In 2005, I wrote a book about living a life without goals. Sort of. I’m not anti-goal by any stretch. But there are times that an obsession with goals can negatively impact your performance and happiness. In the book, I talk about setting themes rather than resolutions for the new year. Here’s an article I wrote on that specific topic. The article was so popular the Wall Street Journal reprinted it on a full page (yes, on paper). In it, I share some interesting statistics from some research I commissioned.
Soon after, I received an email from a researcher at a major national TV talk show. They were doing a episode on New Year’s Resolutions and saw my article. They wanted to know if I had more details on the statistics referenced in the article.
I went back to the research we did with the help of Opinion Corporation of Princeton, NJ, and found the following interesting tid bits. The survey has a margin of error of 3%.
- 45% of Americans usually set New Year’s Resolutions; 17% infrequently set resolutions; 38% absolutely never set resolutions.
- Only 8% of people are always successful in achieving their resolutions. 19% achieve their resolutions every other year. 49% have infrequent success. 24% (one in four people) NEVER succeed and have failed on every resolution every year. That means that 3 out of 4 people almost never succeed.
- Of those who do set resolutions (these add to more than 100% because some people set multiple resolutions):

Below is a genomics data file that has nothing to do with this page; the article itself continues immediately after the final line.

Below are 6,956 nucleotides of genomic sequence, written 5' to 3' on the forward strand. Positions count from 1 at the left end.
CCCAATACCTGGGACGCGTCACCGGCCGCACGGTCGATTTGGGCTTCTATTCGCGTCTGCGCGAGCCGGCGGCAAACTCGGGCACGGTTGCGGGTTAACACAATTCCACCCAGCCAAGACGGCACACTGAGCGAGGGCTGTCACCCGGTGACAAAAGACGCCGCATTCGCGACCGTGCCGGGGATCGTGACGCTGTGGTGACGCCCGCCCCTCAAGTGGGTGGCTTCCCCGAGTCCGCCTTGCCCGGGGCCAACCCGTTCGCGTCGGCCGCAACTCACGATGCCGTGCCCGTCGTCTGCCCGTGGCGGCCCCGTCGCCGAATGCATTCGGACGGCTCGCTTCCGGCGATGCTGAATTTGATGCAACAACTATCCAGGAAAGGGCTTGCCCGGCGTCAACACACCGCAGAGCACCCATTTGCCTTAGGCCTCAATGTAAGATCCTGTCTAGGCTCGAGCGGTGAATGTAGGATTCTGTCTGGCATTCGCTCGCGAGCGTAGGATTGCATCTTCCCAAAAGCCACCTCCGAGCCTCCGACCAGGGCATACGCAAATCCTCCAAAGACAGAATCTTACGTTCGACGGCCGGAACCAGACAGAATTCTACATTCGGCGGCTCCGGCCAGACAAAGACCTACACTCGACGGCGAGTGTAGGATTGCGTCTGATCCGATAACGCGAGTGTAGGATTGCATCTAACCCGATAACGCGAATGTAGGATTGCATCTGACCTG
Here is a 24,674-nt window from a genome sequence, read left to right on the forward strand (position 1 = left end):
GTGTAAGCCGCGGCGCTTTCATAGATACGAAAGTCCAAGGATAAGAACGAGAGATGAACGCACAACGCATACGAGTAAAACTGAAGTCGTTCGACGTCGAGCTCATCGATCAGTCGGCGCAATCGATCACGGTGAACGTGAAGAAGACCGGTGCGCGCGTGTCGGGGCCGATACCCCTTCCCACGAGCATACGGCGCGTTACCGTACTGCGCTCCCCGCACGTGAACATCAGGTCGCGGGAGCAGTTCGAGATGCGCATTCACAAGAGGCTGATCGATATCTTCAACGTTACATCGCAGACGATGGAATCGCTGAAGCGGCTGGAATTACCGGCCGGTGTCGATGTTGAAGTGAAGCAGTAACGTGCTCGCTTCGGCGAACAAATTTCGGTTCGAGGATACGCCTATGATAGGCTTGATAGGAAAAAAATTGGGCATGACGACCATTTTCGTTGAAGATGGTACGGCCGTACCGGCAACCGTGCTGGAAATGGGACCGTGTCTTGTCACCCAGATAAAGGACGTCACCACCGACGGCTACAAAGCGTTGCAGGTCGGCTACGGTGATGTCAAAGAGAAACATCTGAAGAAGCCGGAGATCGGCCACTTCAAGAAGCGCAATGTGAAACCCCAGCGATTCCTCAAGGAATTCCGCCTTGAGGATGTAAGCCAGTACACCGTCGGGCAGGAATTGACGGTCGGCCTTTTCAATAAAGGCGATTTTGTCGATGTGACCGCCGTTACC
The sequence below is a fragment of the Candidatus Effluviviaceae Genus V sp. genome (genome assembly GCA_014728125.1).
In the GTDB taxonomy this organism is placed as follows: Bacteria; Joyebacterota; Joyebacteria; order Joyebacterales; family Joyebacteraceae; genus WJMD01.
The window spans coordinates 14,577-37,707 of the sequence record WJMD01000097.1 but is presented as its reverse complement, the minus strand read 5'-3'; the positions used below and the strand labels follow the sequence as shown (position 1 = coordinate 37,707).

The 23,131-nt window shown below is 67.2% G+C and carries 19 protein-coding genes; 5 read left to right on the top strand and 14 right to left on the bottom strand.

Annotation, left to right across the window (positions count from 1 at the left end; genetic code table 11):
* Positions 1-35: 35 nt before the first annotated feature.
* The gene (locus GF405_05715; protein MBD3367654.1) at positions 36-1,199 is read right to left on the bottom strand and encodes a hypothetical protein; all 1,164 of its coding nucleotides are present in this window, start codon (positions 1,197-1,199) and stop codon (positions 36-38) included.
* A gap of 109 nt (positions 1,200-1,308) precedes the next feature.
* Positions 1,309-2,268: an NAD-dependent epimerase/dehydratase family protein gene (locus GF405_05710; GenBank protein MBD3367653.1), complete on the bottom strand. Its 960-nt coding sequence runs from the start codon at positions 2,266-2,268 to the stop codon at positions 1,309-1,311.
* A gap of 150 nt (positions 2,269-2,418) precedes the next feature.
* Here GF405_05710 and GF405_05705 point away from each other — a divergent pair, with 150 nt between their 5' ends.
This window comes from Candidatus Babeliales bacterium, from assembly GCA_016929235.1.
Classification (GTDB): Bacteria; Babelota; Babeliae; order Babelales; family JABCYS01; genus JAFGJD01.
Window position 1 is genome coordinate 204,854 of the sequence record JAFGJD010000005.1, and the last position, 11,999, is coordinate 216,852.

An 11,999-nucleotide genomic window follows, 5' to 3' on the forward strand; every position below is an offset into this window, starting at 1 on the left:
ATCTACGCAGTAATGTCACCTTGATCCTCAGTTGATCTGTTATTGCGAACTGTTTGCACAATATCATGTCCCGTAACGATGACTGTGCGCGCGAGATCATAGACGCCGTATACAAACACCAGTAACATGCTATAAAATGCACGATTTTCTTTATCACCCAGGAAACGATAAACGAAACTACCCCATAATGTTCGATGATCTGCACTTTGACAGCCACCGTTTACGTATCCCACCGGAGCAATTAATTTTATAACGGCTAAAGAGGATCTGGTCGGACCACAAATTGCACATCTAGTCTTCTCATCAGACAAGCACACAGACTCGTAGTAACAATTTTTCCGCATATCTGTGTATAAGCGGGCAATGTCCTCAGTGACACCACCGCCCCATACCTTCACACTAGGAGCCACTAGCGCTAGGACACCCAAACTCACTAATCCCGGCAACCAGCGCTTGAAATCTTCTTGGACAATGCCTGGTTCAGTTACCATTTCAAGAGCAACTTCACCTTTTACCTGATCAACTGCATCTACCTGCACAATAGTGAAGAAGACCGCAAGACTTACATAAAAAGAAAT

- 34% set resolutions related to money
- 38% set resolutions related to weight
- 47% set resolutions related to self-improvement or education
- 31% set resolutions related to relationships
- It appears that the younger you are, the more likely you are to achieve your resolutions
- 39% of those in their twenties achieve their resolutions every year or every other year
- Less than 15% of those over 50 achieve their resolutions every year or every other year
Here are maybe the two most important findings.
- The less happy you are, the more likely you are to set New Year’s Resolutions. This is especially true for those who set money-related resolutions: 41% are not happy, 34% are moderately happy, and 25% are happy.
- And, there is no correlation between happiness and resolution setting/success. People who achieve their resolutions every year are NO happier than those who do not set resolutions or who are unsuccessful in achieving them.
What Does This Really Mean?
We seem to be a society that chases happiness in the future. But what could you do to improve your level of happiness TODAY, rather than believing your happiness lies in the future?
Instead of just looking forward to what you want, spend your time reflecting on what you already have. This is especially important during these challenging times. One of my recent podcast episodes includes me reading a portion from the Goal-Free Living book called “Want What You Have.” Take a listen. I think you’ll like it.
What will be your theme for the New Year?
I’m hoping that 2022 is your best year yet!